The project, called a “historic milestone” by President Uhuru Kenyatta, who presided over a ground-breaking in Mombasa on Thursday, will also connect with proposed lines to Rwanda and South Sudan, according to the AFP news agency.
Built by a Chinese state-owned firm and with funds from the Chinese government, the railway line is expected to dramatically increase trade and boost Kenya’s position as a regional economic powerhouse.
Kenya, Uganda, Tanzania, Rwanda and Burundi form the the East African Community, a regional bloc that the five nations have used to boost economic integration.
“What we are doing here today will most definitely transform… not only Kenya but the whole eastern African region,” Kenyatta told crowds at the ceremony, which was attended by Chinese officials.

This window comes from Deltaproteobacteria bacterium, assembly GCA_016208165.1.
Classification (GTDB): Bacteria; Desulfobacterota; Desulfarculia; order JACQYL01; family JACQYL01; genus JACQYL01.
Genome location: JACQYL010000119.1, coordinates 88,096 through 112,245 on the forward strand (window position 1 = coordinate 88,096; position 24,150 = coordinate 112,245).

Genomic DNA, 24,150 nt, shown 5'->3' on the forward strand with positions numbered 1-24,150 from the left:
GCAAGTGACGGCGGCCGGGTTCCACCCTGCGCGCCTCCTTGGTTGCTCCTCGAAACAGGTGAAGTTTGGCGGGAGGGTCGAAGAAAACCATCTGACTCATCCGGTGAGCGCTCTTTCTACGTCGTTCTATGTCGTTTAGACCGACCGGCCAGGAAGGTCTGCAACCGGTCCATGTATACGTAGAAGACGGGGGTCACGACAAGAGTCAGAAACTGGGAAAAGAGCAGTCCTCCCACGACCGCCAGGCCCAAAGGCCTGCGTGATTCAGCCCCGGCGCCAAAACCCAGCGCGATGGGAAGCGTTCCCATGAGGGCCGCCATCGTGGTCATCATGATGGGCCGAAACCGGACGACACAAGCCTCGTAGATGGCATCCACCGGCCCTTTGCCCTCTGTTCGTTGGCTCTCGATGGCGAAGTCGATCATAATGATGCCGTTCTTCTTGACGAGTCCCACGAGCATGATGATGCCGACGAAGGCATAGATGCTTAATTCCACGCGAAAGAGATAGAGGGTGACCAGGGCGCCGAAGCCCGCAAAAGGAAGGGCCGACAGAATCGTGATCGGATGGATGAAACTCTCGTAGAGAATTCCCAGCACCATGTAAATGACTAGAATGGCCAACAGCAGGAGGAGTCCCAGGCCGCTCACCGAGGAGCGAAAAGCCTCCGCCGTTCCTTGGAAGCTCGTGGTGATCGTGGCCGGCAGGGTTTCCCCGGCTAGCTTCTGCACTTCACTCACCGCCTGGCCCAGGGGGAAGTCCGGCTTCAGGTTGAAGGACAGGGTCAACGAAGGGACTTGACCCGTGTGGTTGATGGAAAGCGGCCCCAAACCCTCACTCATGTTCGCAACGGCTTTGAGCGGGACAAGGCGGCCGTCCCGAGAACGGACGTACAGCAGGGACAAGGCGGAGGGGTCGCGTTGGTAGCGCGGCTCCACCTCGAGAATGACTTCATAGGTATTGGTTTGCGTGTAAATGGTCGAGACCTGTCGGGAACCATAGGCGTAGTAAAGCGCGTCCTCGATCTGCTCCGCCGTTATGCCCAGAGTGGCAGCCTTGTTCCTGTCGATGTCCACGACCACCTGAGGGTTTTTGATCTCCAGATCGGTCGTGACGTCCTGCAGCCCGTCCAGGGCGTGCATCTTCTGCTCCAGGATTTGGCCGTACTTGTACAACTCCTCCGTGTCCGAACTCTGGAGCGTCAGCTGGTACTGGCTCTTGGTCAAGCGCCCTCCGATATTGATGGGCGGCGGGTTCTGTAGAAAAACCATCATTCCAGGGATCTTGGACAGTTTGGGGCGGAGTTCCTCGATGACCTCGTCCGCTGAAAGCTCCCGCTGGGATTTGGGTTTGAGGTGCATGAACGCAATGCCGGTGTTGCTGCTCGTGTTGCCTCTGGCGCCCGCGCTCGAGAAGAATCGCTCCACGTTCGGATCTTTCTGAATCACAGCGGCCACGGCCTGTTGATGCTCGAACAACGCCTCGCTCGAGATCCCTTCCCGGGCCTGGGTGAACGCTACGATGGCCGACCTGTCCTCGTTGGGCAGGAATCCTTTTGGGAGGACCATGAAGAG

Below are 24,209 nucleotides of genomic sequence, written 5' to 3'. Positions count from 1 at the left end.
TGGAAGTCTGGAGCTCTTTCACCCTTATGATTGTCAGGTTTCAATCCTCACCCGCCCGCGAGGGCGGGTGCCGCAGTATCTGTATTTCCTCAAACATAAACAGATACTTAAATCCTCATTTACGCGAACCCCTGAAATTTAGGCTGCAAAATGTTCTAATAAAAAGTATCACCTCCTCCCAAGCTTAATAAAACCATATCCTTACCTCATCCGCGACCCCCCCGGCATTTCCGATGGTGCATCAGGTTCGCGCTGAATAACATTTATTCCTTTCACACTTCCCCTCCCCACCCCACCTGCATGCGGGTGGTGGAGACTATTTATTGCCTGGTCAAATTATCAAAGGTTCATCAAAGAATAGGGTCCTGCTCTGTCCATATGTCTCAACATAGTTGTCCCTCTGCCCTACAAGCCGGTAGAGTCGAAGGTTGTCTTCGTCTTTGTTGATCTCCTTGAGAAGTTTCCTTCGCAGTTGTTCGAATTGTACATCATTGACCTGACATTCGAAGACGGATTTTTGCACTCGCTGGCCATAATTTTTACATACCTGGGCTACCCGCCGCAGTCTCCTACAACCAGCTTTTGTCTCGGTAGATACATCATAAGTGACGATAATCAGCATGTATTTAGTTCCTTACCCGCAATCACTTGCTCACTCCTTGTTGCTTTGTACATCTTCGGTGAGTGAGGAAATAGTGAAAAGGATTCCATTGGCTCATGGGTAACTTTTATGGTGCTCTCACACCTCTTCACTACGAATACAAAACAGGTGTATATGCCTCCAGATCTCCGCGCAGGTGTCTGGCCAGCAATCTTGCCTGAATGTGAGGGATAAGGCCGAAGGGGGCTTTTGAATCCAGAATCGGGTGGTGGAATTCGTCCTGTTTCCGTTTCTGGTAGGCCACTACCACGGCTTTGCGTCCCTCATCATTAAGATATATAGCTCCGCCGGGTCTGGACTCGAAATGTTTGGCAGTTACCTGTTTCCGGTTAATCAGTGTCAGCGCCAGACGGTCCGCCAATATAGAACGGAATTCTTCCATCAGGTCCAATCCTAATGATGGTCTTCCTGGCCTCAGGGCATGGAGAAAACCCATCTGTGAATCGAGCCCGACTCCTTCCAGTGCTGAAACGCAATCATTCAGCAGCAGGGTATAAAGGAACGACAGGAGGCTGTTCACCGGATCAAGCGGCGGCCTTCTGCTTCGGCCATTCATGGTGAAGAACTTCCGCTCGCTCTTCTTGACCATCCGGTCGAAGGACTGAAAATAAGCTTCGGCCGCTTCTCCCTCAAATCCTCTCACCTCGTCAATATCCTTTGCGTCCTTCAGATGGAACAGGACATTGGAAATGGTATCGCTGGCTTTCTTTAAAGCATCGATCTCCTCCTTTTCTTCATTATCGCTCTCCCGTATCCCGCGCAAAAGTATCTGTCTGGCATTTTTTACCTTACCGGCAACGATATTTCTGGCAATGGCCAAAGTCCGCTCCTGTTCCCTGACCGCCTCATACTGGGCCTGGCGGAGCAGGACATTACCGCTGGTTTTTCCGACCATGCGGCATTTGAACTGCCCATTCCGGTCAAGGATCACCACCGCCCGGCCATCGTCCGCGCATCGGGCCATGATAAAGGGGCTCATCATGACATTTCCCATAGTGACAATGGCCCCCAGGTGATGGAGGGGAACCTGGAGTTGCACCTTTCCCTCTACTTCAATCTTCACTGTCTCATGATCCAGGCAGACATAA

“As a result east Africa will become a competitive investment destination. A busy growing east Africa is good for us as a country.”
The new railway line will replace the dilapidated British colonial-era railway, and has been hailed by the Kenyan media as the region’s largest infrastructure project for a century.
“Kenya is stepping forward…it will be a landmark project both for Kenya and east Africa,” said Liu Guangyuan, China’s ambassador to Kenya.
Financing, currently only from China, has so far been made for only the first 450km section from Mombasa to Nairobi, replacing the current single trainline with a high-speed standard gauge track, as well as building an additional line alongside.
Work on that section, by the China Road and Bridge Corporation (CRBC), is expected to be completed by 2017.
CRBC completed in August the first-stage of an expansion to Mombasa’s port, including a berth able to handle 50,000 tonne container ships
According to plans, the new lines would see passenger journey times cut from the current 12 hours to around four, which is around half the current driving time on crowded and pot-holed roads.
Freight trains are planned to be able to cut the current 36-hour trip by rail to just eight, a major boost for regional landlocked nations, with planners claiming it will slash cargo transport costs by 60 percent.